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Improving Literacy at KS4 across all subjects

Discussion in 'Professional development' started by hayleyb83, Jan 25, 2016.

  1. hayleyb83

    hayleyb83 New commenter


    As part of a leadership challenge at my school, I have been set the task of trying to improve literacy at KS4 across all subject areas. Within our English department we already do a lot of work specific to improving literacy but we are keen for it to be seen as a whole school approach, especially with SPAG now having more weighting on the new GCSEs. Do any of you lovely people have any tips/suggestions/pointers that you may have tried or seen that could work here? Any help would be greatly appreciated.

  2. scott1980

    scott1980 Occasional commenter

    Maybe this is a bit simplistic for you but as I teach across all subjects in ks3 I log links to reading, writing, communication and maths for each lesson plan.Sorry if thats not helpful.
  3. Dodros

    Dodros Star commenter

    As a member of a secondary school English department, I would expect you and your departmental colleagues to have a robust literacy policy. However, it would be unwise to conclude that whatever works for you literacy-wise will necessarily work too in every other core and foundation subject in the National Curriculum.

    Consider doing a literature search of what subjects other than English have done for literacy development. Relevant documents can be found here:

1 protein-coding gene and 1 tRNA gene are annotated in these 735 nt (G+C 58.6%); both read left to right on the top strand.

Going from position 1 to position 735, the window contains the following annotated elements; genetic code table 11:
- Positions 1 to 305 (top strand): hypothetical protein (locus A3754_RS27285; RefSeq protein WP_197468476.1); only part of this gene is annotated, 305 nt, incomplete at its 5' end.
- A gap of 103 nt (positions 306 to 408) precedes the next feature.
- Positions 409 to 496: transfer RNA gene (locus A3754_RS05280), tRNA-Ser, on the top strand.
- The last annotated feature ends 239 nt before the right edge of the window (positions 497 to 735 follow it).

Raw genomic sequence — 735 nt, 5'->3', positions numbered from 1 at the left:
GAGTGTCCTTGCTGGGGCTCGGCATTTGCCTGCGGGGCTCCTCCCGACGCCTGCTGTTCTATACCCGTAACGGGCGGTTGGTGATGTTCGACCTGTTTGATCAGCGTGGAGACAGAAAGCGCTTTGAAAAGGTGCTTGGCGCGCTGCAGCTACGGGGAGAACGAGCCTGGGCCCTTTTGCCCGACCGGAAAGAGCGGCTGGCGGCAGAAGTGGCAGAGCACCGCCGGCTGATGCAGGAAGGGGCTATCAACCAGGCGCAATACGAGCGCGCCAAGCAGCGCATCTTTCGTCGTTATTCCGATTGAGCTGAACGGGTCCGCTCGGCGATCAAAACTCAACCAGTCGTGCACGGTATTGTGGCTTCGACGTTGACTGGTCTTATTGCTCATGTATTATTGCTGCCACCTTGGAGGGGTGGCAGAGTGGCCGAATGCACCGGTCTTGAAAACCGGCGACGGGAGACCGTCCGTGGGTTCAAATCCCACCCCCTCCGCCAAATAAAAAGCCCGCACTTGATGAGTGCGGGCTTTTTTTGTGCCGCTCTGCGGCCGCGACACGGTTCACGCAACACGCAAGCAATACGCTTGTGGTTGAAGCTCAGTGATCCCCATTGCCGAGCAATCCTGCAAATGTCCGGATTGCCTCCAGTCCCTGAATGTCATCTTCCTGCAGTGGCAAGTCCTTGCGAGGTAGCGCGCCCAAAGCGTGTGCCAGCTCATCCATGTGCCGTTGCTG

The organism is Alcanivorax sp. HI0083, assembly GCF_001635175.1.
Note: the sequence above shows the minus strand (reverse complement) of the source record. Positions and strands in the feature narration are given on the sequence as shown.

1. Go to: http://www.specialeducationalneeds.com/home/inclusion
    2. Locate "Basic skills" under the heading "Boosting knowledge and skills".
    3. Follow a subject link of your choice.

    You will find literacy development advice and resources there for each National Curriculum subject. This will enable you to determine what is already being done in the name of literacy in Art & Design, Design & Technology, Geography, History, ICT, Mathematics, MFL, Music, PE, RE and Science as well as English.

    Consider asking heads of other subject departments what they are doing to promote literacy within their area of the curriculum. Pool their expertise in the literacy field rather than impose your own English-derived vision of literacy development on them. If they feel clueless about literacy development within their subject, point them in the direction of their subject-specific link on the specialeducationalneeds.com website so that they can access literacy documents and resources relevant to their subject. This will inform and empower them to marry the need for literacy development to priorities within their academic discipline.
    pepper5 likes this.

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